Arawak languages played a special role in the conquest of South America. As Christopher Columbus reached the island of Hispaniola, in the Caribbean archipelago known as Greater Antilles in 1492, thinking it was the East Indies, the first indigenous group he ran across were the Taino. They spoke a language from the same family as the Tariana — the Arawak family. Within the next two centuries, the language of the Taino ceased to be actively spoken. Its legacy survives in a fair number of words which Spaniards purloined, to refer to new objects, foodstuffs, and natural phenomena. Quite a few of them are part of our linguistic repertoire — every speaker of English will know hammock, barbecue, guava, tobacco, and hurricane. The descendants of the ancient Taino are keeping their heritage alive, trying to resurrect the language and the tradition.

    Male person with a headdress made of feathersJorge Baracutei Estevez — a former boxer now working as a curator in the Smithsonian Institute in Washington — is a major proponent of the Taino revival, and creator and resurrector of the ancient tongue. Jorge hails from Kiskeya (the original name of the island of Hispaniola) in the Dominican Republic — the hotbed of the Taino revival. Over the years, there has been much interaction; discussions on the grammar, the words of Arawak languages which survive in the existing Taino word lists and for those to be made available for people to start using the language again.

    For Jorge, just like for the Tariana, language is the badge of identity. Those who speak a related language are brothers and sisters. To help his Tariana relatives, Jorge organized a Gofundme page thorough the Taino organization Higuayagua in June 2020. This has yielded donations of money, clothing and shoes — all gratefully received by the Tariana of north-west Amazonia and distributed across the community of speakers through Rafael da Silva Brito, the youngest speaker of Tariana and a member of the local council.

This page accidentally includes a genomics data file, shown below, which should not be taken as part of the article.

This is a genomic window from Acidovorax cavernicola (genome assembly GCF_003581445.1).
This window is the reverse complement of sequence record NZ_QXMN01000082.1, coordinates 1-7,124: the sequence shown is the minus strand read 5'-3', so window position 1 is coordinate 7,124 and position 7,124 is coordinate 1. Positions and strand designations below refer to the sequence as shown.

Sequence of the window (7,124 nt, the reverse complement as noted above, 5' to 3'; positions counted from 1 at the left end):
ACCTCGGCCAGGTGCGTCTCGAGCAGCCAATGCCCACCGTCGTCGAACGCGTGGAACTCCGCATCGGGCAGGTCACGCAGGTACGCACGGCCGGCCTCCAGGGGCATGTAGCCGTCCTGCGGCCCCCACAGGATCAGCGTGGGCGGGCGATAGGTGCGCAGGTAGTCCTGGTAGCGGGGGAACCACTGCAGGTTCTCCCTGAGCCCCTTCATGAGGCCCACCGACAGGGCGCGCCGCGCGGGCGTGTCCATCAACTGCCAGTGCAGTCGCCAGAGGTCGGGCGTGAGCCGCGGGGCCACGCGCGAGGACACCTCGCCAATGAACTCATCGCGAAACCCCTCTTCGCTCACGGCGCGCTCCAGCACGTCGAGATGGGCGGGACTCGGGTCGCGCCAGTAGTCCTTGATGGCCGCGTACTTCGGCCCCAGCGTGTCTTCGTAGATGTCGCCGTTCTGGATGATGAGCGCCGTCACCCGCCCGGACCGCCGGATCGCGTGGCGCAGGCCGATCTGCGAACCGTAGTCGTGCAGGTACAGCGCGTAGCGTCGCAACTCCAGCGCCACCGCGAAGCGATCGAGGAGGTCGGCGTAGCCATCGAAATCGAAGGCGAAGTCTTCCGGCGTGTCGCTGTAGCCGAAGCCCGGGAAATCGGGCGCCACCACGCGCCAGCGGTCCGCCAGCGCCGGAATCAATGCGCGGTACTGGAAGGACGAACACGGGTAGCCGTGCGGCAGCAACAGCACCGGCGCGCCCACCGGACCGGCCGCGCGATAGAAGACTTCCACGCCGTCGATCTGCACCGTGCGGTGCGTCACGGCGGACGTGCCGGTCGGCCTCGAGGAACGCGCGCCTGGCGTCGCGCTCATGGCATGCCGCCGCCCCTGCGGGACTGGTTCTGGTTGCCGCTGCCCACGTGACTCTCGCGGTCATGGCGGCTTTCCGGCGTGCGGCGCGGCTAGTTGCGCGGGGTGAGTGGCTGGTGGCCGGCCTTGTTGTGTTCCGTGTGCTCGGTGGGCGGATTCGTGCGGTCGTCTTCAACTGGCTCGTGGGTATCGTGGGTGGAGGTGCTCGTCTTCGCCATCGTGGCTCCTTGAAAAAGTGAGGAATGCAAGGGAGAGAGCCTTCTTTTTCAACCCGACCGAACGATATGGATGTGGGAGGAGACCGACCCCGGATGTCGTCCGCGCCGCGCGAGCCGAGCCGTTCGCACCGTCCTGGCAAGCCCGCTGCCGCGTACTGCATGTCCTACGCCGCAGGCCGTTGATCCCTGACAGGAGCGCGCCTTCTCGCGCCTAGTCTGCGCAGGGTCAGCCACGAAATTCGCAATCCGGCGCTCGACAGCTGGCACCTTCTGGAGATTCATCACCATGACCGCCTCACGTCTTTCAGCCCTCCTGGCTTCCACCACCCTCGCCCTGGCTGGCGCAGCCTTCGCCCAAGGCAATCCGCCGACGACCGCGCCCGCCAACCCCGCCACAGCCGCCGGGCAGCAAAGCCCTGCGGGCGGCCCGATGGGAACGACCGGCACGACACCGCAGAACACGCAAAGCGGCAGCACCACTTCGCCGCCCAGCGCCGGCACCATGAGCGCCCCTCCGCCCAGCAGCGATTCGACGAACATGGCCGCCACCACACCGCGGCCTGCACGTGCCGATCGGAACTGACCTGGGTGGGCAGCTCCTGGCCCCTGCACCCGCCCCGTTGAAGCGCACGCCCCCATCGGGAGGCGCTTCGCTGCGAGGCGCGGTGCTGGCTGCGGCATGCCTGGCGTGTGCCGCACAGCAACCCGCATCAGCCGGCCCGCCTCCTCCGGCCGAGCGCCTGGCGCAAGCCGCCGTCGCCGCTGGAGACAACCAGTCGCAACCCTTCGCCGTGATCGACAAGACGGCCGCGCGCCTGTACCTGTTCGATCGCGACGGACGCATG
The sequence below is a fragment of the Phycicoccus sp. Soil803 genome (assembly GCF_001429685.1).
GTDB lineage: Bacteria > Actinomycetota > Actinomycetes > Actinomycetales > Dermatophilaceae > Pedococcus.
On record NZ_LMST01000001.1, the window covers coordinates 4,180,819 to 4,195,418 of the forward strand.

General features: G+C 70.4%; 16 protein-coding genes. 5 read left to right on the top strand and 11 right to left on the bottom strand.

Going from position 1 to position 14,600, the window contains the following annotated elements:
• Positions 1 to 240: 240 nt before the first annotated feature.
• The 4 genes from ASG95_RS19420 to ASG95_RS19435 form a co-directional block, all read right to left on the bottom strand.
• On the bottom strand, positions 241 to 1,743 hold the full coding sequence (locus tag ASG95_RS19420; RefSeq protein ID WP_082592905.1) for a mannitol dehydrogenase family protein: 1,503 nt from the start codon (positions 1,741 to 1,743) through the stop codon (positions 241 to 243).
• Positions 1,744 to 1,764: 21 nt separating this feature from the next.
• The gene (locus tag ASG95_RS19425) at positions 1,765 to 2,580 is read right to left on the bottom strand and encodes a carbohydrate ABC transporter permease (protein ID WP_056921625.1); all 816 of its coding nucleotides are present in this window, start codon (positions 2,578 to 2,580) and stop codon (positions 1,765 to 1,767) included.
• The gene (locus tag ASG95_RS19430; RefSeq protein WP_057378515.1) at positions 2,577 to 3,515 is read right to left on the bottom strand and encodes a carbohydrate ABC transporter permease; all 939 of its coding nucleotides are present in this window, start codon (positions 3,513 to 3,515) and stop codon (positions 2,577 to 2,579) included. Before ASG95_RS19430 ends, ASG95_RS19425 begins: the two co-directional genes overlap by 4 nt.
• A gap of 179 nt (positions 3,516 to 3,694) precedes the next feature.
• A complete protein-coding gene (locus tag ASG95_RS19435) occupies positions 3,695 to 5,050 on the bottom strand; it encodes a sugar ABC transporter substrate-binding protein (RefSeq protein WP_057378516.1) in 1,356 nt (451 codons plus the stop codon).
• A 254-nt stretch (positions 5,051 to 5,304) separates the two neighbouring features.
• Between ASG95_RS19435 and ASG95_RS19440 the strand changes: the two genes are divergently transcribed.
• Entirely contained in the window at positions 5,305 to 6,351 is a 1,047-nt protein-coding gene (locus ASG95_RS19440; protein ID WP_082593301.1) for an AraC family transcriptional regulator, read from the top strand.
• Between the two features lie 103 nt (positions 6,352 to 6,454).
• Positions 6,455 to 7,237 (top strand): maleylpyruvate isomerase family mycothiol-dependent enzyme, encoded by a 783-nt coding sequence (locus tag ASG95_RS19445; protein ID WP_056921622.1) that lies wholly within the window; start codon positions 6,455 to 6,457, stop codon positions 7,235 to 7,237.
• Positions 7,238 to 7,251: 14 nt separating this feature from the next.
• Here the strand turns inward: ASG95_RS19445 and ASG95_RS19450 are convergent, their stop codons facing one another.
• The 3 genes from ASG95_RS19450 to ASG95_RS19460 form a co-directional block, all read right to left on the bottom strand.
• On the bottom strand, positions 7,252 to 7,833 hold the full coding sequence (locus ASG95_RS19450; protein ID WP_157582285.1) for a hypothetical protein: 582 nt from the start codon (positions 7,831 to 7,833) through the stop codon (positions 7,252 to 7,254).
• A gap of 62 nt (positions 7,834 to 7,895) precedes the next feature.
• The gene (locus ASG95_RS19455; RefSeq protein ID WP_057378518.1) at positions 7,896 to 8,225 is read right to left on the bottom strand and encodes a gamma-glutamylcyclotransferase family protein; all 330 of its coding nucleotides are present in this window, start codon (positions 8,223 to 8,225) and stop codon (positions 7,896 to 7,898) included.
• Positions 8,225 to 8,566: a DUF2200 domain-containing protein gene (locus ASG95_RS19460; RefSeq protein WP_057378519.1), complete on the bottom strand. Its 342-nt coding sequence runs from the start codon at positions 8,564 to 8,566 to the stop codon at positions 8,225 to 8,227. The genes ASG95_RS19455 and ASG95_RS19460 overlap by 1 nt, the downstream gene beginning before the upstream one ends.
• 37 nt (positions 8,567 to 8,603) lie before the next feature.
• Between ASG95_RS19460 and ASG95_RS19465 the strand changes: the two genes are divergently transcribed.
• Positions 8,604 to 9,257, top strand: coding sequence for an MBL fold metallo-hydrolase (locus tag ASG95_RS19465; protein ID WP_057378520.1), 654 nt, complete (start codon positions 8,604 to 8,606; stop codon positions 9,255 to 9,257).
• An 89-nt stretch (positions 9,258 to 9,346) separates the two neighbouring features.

Male person with white facemaskThe newly established Tariana-Taino connection has done more than feed a few people. The Tariana language is as close to Taino as English is to Welsh. A few shared forms easy to recognise include kamu for sun and heat, kabu for hand, and mahite 'toothless'. The Tariana speakers are now learning more and more about their language and its history, and have recognised the Taino as their linguistic siblings. The existence of a linguistic family — the Arawak family — has become a reality for the descendants of the Taino and the Tariana. Two peoples, long disconnected, have been brought together by common care and defense against a common disaster. Reconstructing what the proto-Arawak language was like is not solely a task for academic linguists — its recognition and importance has become a key point for community engagement, and survival, across the Americas.

    Book cover of COVID-19 information brochure

    The advent of COVID 19 has affected the ways in which the Tariana speak about diseases. Traditionally, a disease would be inflicted by a powerful shaman. It 'grabs' a person and may spread — unless another powerful sorcerer makes it diminish and finally disperse. The way of talking about COVID 19 is different — it 'appears' as if coming out of nowhere, and then goes away by itself. It has agency of its own, like a powerful wind and unlike any other known disease. The next task is to translate a COVID-19 information brochure into Tariana and other languages of the family, exploring the ways in which new phenomena is conceptualised and discussed.

    Header image of Leonardo Brito (the oldest speaker of Tariana), Rafael Brito, and their family, displaying a poster in Portuguese, saying 'thank you, Jorge Estevez and the Higuayagua Taino people for their help to the Tariana people'.